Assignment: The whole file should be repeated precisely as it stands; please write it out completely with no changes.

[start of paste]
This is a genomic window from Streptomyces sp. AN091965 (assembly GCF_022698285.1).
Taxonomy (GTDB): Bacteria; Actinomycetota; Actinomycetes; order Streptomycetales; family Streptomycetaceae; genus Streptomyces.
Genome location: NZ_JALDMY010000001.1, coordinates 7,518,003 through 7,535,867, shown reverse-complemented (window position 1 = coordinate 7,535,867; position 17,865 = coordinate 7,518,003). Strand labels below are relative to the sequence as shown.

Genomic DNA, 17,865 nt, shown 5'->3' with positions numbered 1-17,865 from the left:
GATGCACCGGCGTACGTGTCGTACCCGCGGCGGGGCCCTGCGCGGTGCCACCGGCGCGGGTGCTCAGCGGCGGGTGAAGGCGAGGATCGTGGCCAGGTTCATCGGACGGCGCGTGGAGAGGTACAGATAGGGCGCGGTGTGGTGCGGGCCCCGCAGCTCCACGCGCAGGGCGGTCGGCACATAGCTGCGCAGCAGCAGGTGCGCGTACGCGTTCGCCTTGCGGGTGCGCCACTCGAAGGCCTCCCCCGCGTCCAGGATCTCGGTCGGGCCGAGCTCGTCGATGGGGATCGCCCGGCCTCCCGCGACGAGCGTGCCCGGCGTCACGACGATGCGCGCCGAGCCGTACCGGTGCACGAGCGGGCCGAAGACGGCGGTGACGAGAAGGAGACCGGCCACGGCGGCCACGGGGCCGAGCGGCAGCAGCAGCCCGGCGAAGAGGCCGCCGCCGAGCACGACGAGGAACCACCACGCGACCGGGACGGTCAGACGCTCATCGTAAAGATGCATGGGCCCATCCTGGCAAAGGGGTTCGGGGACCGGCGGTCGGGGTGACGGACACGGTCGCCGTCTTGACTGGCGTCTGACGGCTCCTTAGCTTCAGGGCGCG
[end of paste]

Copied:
This is a genomic window from Streptomyces sp. AN091965 (assembly GCF_022698285.1).
Taxonomy (GTDB): Bacteria; Actinomycetota; Actinomycetes; order Streptomycetales; family Streptomycetaceae; genus Streptomyces.
Genome location: NZ_JALDMY010000001.1, coordinates 7,518,003 through 7,535,867, shown reverse-complemented (window position 1 = coordinate 7,535,867; position 17,865 = coordinate 7,518,003). Strand labels below are relative to the sequence as shown.

Genomic DNA, 17,865 nt, shown 5'->3' with positions numbered 1-17,865 from the left:
GATGCACCGGCGTACGTGTCGTACCCGCGGCGGGGCCCTGCGCGGTGCCACCGGCGCGGGTGCTCAGCGGCGGGTGAAGGCGAGGATCGTGGCCAGGTTCATCGGACGGCGCGTGGAGAGGTACAGATAGGGCGCGGTGTGGTGCGGGCCCCGCAGCTCCACGCGCAGGGCGGTCGGCACATAGCTGCGCAGCAGCAGGTGCGCGTACGCGTTCGCCTTGCGGGTGCGCCACTCGAAGGCCTCCCCCGCGTCCAGGATCTCGGTCGGGCCGAGCTCGTCGATGGGGATCGCCCGGCCTCCCGCGACGAGCGTGCCCGGCGTCACGACGATGCGCGCCGAGCCGTACCGGTGCACGAGCGGGCCGAAGACGGCGGTGACGAGAAGGAGACCGGCCACGGCGGCCACGGGGCCGAGCGGCAGCAGCAGCCCGGCGAAGAGGCCGCCGCCGAGCACGACGAGGAACCACCACGCGACCGGGACGGTCAGACGCTCATCGTAAAGATGCATGGGCCCATCCTGGCAAAGGGGTTCGGGGACCGGCGGTCGGGGTGACGGACACGGTCGCCGTCTTGACTGGCGTCTGACGGCTCCTTAGCTTCAGGGCGCG